The biblical story of the destruction of Sodom and Gomorra was probably based on the memory of an unusual earthquake that took place near the southern end of the Dead Sea in 2000-2500 BC and deserted several villages. There are scientific works discussing this theory so the available information are rather good.
Minor earth quakes are frequent occurrences in the Death Sea region. Dozens or even hundreds have been recorded by the scientists. Local people are used to this. Consequently, an earth quake strong enough to enter the common memory as an epic disaster must have been an extremely violent one. A large earth quake could produce the phenomenon described in the bible such as pillars of smoke (caused by released inflammable gas) and the devastation of an entire area. In Jordan sulphur balls have been found that might be connected to this event.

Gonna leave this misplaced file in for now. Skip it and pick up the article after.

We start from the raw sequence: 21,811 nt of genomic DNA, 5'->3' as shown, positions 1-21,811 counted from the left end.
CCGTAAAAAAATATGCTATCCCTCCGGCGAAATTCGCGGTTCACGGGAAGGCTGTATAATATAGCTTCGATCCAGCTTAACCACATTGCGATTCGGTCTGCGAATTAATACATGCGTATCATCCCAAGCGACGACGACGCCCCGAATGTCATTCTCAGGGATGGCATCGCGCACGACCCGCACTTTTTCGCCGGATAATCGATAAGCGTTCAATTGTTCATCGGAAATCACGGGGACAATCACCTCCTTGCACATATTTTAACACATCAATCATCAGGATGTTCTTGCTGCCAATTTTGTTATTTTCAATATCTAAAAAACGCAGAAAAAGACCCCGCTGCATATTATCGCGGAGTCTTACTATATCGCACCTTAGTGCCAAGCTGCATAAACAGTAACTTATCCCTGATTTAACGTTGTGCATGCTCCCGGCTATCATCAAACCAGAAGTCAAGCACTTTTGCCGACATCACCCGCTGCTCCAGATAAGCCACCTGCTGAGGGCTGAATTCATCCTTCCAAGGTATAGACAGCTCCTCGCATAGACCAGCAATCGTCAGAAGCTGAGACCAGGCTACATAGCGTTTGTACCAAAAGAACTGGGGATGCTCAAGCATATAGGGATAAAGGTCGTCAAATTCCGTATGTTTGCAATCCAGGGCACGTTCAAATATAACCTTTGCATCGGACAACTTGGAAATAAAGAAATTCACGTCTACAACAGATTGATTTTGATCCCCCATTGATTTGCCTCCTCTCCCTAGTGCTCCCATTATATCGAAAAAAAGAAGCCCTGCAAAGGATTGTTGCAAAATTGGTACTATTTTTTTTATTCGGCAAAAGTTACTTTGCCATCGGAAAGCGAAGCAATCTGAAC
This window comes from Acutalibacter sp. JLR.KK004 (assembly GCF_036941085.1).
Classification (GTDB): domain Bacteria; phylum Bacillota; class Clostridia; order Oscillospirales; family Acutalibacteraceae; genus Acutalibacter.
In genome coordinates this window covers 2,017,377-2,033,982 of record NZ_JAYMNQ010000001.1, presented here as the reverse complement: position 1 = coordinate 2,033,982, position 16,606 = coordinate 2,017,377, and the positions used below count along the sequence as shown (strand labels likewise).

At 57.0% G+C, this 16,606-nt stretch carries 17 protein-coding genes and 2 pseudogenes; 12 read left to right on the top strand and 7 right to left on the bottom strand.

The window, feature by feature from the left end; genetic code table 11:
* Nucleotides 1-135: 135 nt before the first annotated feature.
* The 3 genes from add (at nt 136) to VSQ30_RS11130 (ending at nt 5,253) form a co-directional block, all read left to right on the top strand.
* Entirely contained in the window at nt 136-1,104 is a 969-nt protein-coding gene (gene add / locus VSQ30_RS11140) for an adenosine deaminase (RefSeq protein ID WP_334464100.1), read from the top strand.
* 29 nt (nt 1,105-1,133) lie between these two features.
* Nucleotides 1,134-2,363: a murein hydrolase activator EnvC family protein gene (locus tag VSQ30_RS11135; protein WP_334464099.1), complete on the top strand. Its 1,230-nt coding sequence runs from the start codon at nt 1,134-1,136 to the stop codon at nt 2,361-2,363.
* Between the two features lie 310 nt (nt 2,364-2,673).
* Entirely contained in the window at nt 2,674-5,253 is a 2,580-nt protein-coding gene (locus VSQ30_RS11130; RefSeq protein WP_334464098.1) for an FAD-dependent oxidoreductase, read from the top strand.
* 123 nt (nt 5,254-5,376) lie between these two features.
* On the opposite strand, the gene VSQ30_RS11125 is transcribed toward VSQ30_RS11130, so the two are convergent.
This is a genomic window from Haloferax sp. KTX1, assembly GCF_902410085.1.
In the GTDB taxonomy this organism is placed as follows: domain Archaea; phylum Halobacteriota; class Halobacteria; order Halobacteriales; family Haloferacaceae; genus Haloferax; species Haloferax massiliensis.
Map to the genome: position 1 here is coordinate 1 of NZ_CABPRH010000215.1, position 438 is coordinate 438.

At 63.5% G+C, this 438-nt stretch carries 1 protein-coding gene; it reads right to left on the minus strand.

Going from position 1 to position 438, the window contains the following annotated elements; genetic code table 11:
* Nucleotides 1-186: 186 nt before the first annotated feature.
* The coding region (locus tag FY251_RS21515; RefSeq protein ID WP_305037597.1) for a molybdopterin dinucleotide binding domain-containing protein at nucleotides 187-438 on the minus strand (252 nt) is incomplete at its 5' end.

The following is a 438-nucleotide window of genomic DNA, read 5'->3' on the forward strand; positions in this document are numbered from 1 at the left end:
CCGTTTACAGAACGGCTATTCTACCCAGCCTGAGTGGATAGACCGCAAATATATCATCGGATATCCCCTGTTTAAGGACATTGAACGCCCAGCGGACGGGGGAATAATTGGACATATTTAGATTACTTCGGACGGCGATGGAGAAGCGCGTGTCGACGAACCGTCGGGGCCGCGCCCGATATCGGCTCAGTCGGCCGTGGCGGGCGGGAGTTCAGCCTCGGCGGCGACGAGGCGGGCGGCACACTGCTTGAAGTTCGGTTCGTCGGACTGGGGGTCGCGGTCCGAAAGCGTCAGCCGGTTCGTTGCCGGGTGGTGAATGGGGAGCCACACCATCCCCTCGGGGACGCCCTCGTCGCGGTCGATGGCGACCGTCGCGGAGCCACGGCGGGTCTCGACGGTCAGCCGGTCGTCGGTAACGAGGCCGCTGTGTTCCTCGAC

Sodom and Gomorra belong to the biblical “five cities of the plain”. The other three are Admah, Zebojim, and Zoar. To date, none of these five cities has been 100% localized. Besides Sodom Zoar can probably be localised best. Today there are two candidates for Zoar. Researchers need to keep in mind, though, that the Roman Zoar does not have to be the biblical Zoar.
The archaeologists have found several small settlements near the southern tip of the Dead Sea. So far none of them have been identified with Sodom or Gomorra. The existence of further, undiscovered settlements is considered unlikely. The arid area can be examined very well using aerial prospection.
Because of the large size of the affected area and the nature of the event I consider the chances to find traces of this event pretty good. From all epic biblical events this one can probably be traced best.
(C) 2006-2011 Thorsten Straub, www.biblical-finds.com